Watts joins UN fight against AIDS

Last Updated: Tue, May 16, 2006 05:43 hrs

Oscar-nominee Naomi Watts on Monday joined the UN fight against AIDS, saying she could no longer stand by and watch people die.

Watts, 37, who starred in "King Kong" and "Muholland Drive," was appointed special representative for UNAIDS, the umbrella UN coordinating body for HIV-AIDS, which recently named conductor and cellist Mstislav Rostropovich as its goodwill ambassador. Born in Britain and raised in Australia, Watts just returned from five days in Zambia, where only one in five people stricken with the disease receive treatment.

"Given these stark realities, I could no longer stand on the sidelines," Watts told a news conference at UN headquarters in New York. Asked about the Bush administration's emphasis on abstinence rather than contraceptives in foreign aid, she said, "While it (abstinence) is probably the safest way to avoid it, it is impossible for certain people to practice it." "So I am a big believer in the use of contraception," Watts said. About 40 million people worldwide are infected with HIV, the virus that causes AIDS, and some 25 million people have died from the pandemic, most of them in Africa.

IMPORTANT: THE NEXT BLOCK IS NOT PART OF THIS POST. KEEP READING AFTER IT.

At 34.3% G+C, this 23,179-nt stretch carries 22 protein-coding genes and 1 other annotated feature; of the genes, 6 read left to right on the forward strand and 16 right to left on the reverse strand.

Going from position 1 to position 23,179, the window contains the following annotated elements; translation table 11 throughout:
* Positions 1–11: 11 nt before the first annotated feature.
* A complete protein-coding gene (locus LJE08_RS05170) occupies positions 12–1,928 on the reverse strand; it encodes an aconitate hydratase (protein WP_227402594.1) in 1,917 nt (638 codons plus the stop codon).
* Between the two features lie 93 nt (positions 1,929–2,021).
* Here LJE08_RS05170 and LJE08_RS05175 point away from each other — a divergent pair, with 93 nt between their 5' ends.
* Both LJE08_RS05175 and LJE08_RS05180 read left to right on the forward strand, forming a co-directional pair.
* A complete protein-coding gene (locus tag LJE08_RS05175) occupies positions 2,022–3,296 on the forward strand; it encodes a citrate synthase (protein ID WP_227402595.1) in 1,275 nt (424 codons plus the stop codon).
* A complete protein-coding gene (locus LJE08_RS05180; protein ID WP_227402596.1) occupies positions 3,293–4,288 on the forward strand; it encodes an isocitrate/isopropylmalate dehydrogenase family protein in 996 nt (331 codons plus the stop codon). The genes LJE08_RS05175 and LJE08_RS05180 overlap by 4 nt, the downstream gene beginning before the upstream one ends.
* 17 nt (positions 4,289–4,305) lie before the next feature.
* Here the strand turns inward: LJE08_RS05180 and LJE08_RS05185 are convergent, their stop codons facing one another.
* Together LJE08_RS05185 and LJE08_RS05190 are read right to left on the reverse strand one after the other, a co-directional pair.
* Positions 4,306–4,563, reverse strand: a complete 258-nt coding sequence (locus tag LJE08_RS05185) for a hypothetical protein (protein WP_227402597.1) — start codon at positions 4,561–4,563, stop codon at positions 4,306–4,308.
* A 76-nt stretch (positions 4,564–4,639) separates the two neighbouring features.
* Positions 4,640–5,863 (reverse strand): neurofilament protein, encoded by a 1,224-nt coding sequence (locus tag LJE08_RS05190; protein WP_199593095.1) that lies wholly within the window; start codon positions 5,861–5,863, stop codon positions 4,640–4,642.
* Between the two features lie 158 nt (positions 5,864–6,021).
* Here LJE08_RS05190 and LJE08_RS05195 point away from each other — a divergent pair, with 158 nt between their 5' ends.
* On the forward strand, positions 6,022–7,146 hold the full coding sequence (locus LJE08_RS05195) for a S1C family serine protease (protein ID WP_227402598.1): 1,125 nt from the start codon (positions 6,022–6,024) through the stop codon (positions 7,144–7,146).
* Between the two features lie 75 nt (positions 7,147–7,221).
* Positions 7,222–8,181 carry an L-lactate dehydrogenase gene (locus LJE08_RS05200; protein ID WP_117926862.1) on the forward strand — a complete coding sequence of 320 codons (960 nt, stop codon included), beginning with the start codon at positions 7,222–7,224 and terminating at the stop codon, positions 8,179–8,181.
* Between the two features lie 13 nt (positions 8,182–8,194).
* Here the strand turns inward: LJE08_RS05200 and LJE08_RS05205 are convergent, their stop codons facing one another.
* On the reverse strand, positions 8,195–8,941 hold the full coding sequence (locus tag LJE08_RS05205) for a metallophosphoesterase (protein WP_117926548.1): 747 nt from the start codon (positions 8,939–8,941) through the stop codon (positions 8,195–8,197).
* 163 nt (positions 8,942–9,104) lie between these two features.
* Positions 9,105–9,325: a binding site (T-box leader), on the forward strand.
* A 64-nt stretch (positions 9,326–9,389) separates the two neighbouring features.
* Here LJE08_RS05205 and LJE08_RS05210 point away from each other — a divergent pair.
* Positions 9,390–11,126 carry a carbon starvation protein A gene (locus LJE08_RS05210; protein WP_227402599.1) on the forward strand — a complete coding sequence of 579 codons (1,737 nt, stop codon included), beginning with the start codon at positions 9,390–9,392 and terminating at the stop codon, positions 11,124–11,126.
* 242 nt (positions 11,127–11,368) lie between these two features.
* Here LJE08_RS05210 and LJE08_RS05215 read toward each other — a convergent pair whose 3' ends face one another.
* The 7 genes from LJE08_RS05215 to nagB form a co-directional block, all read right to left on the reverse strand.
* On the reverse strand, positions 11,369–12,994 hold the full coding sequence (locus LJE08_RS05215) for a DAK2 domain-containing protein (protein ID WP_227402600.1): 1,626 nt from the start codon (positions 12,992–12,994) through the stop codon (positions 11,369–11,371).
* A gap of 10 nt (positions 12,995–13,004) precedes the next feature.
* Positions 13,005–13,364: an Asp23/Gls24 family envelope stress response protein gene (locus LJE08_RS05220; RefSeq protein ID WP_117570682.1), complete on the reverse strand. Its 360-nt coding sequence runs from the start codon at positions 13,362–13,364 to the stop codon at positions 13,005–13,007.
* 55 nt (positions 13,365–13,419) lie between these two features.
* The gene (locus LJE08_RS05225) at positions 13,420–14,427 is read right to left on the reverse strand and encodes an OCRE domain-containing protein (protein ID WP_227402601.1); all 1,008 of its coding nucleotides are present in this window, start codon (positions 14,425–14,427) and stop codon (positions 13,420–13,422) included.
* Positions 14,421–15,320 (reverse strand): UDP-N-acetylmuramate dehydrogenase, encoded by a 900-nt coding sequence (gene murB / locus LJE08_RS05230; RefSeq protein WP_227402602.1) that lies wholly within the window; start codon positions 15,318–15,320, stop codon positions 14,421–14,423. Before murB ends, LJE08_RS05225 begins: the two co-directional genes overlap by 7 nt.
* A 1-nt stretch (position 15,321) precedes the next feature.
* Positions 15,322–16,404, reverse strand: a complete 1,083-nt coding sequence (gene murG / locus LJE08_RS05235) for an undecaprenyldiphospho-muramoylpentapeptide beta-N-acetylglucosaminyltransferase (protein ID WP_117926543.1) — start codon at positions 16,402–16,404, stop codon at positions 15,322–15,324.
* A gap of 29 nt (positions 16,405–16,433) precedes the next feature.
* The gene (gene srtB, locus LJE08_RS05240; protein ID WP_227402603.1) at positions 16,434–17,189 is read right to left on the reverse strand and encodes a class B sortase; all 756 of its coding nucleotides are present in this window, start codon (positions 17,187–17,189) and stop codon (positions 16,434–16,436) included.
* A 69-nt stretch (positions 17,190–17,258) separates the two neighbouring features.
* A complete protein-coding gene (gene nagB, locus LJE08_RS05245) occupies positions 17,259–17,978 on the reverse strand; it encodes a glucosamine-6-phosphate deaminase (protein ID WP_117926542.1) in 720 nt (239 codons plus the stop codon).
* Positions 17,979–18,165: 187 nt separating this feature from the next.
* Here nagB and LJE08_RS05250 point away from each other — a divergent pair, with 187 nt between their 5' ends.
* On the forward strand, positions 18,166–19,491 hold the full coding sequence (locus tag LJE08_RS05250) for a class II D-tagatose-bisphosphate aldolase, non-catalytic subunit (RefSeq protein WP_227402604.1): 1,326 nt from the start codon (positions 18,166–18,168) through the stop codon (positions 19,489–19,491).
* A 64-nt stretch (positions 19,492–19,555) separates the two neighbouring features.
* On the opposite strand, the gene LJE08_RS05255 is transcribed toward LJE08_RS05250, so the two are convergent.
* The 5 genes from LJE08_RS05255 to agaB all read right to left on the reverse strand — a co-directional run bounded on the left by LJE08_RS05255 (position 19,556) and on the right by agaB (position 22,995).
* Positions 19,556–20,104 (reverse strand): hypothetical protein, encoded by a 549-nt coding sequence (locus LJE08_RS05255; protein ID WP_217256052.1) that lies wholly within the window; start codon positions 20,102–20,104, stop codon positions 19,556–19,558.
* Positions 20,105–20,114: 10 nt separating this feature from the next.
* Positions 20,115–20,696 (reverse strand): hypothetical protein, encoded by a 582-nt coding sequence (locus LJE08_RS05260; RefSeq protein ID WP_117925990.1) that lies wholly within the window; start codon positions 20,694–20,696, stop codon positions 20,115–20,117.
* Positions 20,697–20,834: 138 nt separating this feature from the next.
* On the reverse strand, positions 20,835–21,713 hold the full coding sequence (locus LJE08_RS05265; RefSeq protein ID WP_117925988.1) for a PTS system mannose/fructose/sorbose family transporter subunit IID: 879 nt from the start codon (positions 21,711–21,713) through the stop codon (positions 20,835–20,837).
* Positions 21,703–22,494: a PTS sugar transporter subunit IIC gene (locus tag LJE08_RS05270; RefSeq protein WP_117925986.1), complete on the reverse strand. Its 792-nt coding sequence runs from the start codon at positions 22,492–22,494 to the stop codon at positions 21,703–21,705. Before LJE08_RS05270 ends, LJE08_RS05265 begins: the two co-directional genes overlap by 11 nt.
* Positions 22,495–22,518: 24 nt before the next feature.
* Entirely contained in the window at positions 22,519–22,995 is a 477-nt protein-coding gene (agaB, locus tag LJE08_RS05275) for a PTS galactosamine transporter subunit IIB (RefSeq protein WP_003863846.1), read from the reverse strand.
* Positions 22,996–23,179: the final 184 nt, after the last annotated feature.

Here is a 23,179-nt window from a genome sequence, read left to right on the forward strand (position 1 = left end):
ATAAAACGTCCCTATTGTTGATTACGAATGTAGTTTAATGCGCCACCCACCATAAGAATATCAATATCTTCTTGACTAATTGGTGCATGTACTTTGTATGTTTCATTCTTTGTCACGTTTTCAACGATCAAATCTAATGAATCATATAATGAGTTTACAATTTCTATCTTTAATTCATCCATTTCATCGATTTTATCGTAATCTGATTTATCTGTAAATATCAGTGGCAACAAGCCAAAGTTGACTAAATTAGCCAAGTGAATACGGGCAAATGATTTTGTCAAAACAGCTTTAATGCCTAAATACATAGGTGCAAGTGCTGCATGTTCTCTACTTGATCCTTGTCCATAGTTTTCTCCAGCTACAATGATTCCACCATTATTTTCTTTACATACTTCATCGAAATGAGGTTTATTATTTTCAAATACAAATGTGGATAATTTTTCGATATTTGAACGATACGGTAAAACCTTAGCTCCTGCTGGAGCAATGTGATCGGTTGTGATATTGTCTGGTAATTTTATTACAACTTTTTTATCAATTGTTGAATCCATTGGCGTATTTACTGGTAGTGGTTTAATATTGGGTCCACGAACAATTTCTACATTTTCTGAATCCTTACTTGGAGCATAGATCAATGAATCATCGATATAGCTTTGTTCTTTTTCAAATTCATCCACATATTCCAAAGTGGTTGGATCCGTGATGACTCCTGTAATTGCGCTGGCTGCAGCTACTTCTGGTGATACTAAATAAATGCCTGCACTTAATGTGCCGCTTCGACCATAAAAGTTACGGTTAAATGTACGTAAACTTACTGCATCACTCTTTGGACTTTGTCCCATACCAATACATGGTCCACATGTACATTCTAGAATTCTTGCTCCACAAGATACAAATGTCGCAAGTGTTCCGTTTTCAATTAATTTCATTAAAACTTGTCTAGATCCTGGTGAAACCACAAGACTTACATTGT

Watts was highlighting the new UNAIDS campaign called "4 for Everyone" - referring to prevention, treatment, care and support. Watts, whose screen credits also include "The Ring" and "21 Grams," is the latest in a string of celebrities to sign up for UN duties.

Michael Douglas promotes arms control as a peace messenger for UN Secretary-General Kofi Annan, Australian Nicole Kidman in January became a goodwill ambassador for the United Nations Development Fund for Women; Angelina Jolie represents the UN High Commissioner for Refugees; Danny Glover travels for the UN Development Program and tennis star Roger Federer volunteers on behalf of the UN Children's Agency.

The concept was first popularized by entertainer Danny Kaye, who from 1954 until his death in 1987 clocked thousands of miles for UNICEF, the UN Children's Fund, and was selected to accept the agency's Nobel Peace Prize in 1965.

More from Sify: